It has been proposed that the work of Formation ministries is best done on a provincial, diocesan or parish level.  The hard reality is that 40% of dioceses have no current staffing for formation ministries.  Less than 10% of dioceses have resource centers.  Perhaps some of this work could be done on this level, but most of the dioceses are not ready to receive this charge.  If this is the direction in which we wish to move as a denomination, we need a fully funded transition period of 3-6 years, in which this opportunity is taken on in an intentional and thoughtful manner.  It is a matter of justice to do otherwise, knowing that only a small percentage of U.S. congregations have faith formation staff at all.  There will continue to be a need, however, from a denominational perspective, for formation staff who can work from a “macro” level to look for the gaps – the very real ministry needs that are beyond the scope of a diocese or even a province to manage. 

  • Mary Ann Kolakowski, Province 1, Member of the Council for Lifelong Christian Formation
  • Kathy Bozzuti-Jones, Province 2, Member of the Council for Lifelong Christian Formation
  • Mary Lou Crifasi, Province 3, Member of the Council for Lifelong Christian Formation
  • Jenny Beaumont, Province 4, Member of the Council for Lifelong Christian Formation
  • Rev. Mary Perrin, Province 5, Member of the Council for Lifelong Christian Formation
  • Rev. Kathy Monson-Lutes, Province 6, Member of the Council for Lifelong Christian Formation
  • Cynthia Spencer, Province 8, Member of the Council for Lifelong Christian Formation

Download these Talking Points to share with your deputies and bishops.

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Campus Ministry: Talking Points

from the networks involving Episcopal Campus Ministries and Chaplains

Starting from a “zero base,” we consider the following support from The Episcopal Church’s budget to be vital:

  • A budget sufficient for a staff person whose responsibility is visioning, advocacy, and coordination for campus ministry throughout the Episcopal Church.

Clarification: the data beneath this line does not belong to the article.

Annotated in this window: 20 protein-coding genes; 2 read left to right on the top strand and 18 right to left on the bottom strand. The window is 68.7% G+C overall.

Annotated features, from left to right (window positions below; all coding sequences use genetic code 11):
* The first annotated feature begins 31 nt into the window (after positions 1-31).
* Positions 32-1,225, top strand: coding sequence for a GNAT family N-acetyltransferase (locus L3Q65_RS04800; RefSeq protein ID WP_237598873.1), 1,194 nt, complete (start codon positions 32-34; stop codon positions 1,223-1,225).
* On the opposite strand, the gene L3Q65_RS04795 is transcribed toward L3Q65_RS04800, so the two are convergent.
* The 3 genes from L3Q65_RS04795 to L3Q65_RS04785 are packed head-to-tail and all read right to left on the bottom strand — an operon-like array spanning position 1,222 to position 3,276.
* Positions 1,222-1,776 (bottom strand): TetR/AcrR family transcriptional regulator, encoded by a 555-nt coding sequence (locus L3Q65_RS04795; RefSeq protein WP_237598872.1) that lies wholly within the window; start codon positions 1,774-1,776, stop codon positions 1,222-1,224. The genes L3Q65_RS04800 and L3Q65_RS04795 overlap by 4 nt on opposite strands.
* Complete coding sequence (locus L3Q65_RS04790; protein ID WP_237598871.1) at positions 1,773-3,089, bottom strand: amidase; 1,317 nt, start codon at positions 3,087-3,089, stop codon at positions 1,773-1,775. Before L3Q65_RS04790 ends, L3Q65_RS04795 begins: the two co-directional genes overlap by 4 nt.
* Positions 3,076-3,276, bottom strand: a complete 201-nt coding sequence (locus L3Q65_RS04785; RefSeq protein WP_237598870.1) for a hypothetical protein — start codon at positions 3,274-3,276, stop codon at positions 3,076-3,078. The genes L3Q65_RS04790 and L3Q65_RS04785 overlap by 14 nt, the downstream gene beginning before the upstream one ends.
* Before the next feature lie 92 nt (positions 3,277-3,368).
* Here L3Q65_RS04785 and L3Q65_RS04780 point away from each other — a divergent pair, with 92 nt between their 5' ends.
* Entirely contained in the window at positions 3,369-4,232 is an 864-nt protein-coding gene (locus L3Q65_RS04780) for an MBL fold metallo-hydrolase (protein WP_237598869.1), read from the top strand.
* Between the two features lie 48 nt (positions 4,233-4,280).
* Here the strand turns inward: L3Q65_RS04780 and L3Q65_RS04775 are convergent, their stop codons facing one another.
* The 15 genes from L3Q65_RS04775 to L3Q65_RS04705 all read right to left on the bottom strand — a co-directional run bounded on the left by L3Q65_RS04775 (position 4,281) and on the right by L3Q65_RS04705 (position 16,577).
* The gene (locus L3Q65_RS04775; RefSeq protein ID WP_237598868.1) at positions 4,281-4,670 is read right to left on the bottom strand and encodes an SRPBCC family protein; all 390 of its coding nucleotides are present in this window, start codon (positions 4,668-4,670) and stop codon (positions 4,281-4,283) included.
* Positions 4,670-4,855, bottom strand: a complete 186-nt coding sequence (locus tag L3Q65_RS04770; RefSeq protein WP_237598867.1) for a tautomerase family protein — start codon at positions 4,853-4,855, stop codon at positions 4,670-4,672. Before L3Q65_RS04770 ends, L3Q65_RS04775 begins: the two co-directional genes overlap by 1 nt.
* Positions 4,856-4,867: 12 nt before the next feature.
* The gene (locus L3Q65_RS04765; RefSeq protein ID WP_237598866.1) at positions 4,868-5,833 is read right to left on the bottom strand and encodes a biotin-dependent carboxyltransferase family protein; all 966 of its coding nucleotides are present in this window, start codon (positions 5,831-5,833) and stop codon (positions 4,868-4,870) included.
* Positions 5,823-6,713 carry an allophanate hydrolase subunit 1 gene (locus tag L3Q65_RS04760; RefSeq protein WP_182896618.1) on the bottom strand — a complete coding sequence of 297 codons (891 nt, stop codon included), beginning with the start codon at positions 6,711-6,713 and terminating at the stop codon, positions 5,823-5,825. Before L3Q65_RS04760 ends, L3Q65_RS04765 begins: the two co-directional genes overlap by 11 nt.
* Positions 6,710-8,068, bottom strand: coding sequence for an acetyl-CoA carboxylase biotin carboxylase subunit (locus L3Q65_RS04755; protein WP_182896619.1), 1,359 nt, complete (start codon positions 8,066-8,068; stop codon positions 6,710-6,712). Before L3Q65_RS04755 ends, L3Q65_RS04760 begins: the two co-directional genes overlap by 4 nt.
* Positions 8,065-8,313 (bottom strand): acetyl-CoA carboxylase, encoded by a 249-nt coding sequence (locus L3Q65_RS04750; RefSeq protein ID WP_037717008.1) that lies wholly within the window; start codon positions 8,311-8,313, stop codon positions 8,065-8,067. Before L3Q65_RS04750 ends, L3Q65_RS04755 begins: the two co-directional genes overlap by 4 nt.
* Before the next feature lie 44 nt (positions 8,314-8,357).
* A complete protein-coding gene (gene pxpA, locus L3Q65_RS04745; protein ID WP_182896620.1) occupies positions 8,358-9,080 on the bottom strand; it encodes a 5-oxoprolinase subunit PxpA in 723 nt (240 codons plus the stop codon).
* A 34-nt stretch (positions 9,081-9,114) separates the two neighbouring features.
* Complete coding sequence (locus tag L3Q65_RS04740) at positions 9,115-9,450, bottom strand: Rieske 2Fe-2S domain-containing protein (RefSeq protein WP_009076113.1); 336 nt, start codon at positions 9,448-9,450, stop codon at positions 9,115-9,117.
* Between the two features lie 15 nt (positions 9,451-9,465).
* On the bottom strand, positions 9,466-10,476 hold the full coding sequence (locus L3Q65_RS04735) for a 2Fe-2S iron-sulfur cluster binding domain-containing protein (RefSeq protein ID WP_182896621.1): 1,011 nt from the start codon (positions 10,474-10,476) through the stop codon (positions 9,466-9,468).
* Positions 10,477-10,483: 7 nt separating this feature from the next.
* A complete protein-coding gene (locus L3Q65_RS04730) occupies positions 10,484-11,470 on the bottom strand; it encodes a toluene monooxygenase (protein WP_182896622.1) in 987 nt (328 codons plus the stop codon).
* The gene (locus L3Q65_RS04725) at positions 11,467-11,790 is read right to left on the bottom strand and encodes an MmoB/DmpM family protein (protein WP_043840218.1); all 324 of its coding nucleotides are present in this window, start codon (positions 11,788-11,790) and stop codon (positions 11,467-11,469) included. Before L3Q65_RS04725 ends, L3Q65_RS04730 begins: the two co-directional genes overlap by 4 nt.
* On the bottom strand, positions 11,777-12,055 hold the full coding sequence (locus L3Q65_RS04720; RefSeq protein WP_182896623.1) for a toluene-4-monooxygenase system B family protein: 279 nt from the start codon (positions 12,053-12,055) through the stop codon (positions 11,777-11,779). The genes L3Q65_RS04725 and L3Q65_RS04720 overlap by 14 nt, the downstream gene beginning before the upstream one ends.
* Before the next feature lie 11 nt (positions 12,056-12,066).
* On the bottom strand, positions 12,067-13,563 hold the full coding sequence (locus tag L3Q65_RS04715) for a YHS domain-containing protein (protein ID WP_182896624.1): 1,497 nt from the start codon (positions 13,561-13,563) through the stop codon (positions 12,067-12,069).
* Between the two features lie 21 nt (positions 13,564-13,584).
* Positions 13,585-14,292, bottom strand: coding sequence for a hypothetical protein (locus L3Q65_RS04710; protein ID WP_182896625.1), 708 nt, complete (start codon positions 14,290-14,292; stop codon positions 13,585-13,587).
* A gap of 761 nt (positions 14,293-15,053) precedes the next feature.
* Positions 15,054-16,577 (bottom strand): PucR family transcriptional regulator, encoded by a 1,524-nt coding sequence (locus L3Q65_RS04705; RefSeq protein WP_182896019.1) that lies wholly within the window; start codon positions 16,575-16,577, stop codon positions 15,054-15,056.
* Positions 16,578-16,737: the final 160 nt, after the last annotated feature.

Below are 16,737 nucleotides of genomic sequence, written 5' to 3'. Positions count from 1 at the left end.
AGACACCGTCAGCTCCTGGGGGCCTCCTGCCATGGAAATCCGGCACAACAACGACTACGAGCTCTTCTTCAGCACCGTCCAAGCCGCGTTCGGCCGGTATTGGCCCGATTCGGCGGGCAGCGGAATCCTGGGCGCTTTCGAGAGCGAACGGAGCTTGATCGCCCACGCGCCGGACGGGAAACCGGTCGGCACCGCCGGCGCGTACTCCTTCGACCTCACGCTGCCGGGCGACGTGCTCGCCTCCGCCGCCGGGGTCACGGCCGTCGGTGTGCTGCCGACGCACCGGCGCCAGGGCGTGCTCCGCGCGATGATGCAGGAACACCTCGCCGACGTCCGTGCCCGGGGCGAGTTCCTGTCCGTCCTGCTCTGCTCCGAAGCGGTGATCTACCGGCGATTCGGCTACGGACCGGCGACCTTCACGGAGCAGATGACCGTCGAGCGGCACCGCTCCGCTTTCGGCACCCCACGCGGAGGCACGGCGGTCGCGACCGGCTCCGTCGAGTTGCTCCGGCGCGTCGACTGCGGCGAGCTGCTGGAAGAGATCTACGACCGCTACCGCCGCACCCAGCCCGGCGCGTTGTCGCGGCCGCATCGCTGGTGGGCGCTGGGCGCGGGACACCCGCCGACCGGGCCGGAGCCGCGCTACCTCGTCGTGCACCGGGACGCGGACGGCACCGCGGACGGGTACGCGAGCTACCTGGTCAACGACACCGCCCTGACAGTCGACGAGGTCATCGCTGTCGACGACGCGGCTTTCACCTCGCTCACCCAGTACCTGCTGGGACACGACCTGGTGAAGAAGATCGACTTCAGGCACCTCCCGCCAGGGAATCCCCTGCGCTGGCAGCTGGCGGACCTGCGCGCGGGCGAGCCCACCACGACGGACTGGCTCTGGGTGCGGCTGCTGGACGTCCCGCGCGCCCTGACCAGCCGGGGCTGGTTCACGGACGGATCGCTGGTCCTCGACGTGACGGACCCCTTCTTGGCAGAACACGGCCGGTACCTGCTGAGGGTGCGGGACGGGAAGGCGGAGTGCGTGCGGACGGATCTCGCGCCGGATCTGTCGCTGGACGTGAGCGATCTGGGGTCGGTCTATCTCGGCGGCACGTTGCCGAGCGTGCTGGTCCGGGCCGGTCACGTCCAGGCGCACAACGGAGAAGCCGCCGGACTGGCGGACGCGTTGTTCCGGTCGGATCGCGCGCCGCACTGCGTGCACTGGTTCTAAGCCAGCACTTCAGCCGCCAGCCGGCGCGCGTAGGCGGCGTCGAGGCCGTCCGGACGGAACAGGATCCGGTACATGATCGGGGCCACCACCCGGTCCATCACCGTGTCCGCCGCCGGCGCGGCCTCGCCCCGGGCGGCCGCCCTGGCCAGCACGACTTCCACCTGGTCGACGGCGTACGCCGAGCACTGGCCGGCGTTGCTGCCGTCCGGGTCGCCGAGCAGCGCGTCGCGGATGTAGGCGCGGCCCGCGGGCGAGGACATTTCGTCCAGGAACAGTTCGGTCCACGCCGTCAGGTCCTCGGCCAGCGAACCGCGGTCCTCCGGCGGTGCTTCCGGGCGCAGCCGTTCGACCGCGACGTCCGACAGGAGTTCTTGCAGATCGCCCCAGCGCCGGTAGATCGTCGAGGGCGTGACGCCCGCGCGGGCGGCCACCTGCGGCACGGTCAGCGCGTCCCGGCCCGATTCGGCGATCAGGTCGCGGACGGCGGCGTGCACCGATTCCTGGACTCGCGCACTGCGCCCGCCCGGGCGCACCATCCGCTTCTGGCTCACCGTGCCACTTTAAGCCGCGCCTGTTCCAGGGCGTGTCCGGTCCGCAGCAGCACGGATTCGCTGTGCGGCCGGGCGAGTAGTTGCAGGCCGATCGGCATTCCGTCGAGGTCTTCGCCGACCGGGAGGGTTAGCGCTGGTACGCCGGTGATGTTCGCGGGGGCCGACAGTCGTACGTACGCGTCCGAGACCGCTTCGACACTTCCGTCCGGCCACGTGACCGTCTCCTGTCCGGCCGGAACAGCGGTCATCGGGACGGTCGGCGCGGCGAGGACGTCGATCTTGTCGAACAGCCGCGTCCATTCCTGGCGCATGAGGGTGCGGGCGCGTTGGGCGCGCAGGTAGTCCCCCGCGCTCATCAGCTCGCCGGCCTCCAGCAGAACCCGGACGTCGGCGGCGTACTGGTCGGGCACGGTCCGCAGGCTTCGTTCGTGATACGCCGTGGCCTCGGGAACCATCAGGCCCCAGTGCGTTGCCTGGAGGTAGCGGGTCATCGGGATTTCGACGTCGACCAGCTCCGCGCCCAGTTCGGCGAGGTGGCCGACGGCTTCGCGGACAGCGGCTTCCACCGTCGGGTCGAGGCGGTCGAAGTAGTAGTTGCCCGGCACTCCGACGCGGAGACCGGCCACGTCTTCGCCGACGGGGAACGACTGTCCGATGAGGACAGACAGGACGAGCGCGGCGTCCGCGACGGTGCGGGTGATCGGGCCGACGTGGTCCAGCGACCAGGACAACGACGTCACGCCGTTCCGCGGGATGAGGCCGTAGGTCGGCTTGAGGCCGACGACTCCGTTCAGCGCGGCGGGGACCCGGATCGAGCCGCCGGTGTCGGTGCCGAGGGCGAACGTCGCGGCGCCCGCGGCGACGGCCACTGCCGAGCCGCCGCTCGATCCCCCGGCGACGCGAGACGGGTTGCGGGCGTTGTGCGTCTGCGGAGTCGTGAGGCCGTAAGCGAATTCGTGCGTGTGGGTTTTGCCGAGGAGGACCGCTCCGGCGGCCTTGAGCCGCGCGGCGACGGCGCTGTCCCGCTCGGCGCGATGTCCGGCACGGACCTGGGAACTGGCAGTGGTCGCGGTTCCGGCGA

• The resources (financial and technical) to know as much as possible what our several campus ministries in all of their variety are at any given time, and to maintain contact information available to that staff person, to one another, and to students who are seeking connection with our campus ministries.
  • The resources necessary to work with campus ministries “on the ground” on at least a provincial level, on issues of evangelism, creative liturgy, and best practices.
  • The resources necessary to organize an annual conference for Episcopal campus ministers, with meaningful programming.
  • The resources, information, and background necessary to offer training to new campus ministers at such a conference.
  • The resources necessary for provincial coordinators to consult together and to offer annual gatherings of both chaplains and students at a provincial or regional level. Dioceses should of course participate with funding and resources for this as well.
  • Funding for campus ministry start ups.  We would suggest that dioceses should commit funding for a period of years as a condition of receiving this money.

Why is Campus Ministry important to the life of young adults as well as the future of the Church? Read “A National Study of Collge Students’ Search for Meaning and Purpose” from Spirituality in Higher Education from UCLA.

Download a pdf of these Talking Points to share with your bishops and deputies as they prepare to attend General Convention.

Identify yourself and your ministry – share your story!  

Seeds for New Life

by Genelda Woggon

Two seven year old girls miles, worlds and cultures apart bonded together through mutual delight in The Seed of God booklets brought to Bogata, Colombia by a family from Asheville, NC on a family vacation with a mission purpose in mind. Young souls nurtured in the giving and receiving of gifts.  Gifts to be enjoyed and explored together as potentially lasting friendships are formed. Friendships with each other and mutual friendships with the Good Shepherd whose story they read, each in their own language but on the same page. Being “on the same page” is but one step closer to building relationships for understanding that is foundational to world peace.

This is but one story of how these bi-lingual books are being used by the staff at the Episcopal Church Center in their partnership with private funding brings new life and joy to both those who give and those who receive.